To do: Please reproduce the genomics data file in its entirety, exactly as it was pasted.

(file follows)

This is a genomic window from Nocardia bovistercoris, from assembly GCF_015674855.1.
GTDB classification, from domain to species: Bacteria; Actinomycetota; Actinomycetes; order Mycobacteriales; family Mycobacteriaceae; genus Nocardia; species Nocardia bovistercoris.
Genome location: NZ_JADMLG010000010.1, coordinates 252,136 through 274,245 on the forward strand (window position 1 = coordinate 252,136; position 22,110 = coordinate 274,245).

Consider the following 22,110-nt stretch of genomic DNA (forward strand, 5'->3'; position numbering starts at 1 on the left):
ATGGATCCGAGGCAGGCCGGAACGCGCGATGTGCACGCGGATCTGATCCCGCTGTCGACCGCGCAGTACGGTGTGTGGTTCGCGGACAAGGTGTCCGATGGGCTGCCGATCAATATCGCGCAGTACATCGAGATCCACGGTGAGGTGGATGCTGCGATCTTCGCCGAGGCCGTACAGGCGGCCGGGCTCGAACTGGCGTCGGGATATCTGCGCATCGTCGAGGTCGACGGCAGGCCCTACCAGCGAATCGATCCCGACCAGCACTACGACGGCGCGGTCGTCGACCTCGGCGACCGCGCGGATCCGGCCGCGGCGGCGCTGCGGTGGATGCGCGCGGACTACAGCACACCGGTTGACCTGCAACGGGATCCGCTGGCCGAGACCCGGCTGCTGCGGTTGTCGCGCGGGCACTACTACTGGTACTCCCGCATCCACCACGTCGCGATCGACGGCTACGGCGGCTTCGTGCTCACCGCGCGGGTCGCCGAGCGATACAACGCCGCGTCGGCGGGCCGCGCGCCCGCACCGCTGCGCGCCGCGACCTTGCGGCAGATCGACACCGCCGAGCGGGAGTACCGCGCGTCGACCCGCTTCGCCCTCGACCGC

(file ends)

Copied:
This is a genomic window from Nocardia bovistercoris, from assembly GCF_015674855.1.
GTDB classification, from domain to species: Bacteria; Actinomycetota; Actinomycetes; order Mycobacteriales; family Mycobacteriaceae; genus Nocardia; species Nocardia bovistercoris.
Genome location: NZ_JADMLG010000010.1, coordinates 252,136 through 274,245 on the forward strand (window position 1 = coordinate 252,136; position 22,110 = coordinate 274,245).

Consider the following 22,110-nt stretch of genomic DNA (forward strand, 5'->3'; position numbering starts at 1 on the left):
ATGGATCCGAGGCAGGCCGGAACGCGCGATGTGCACGCGGATCTGATCCCGCTGTCGACCGCGCAGTACGGTGTGTGGTTCGCGGACAAGGTGTCCGATGGGCTGCCGATCAATATCGCGCAGTACATCGAGATCCACGGTGAGGTGGATGCTGCGATCTTCGCCGAGGCCGTACAGGCGGCCGGGCTCGAACTGGCGTCGGGATATCTGCGCATCGTCGAGGTCGACGGCAGGCCCTACCAGCGAATCGATCCCGACCAGCACTACGACGGCGCGGTCGTCGACCTCGGCGACCGCGCGGATCCGGCCGCGGCGGCGCTGCGGTGGATGCGCGCGGACTACAGCACACCGGTTGACCTGCAACGGGATCCGCTGGCCGAGACCCGGCTGCTGCGGTTGTCGCGCGGGCACTACTACTGGTACTCCCGCATCCACCACGTCGCGATCGACGGCTACGGCGGCTTCGTGCTCACCGCGCGGGTCGCCGAGCGATACAACGCCGCGTCGGCGGGCCGCGCGCCCGCACCGCTGCGCGCCGCGACCTTGCGGCAGATCGACACCGCCGAGCGGGAGTACCGCGCGTCGACCCGCTTCGCCCTCGACCGC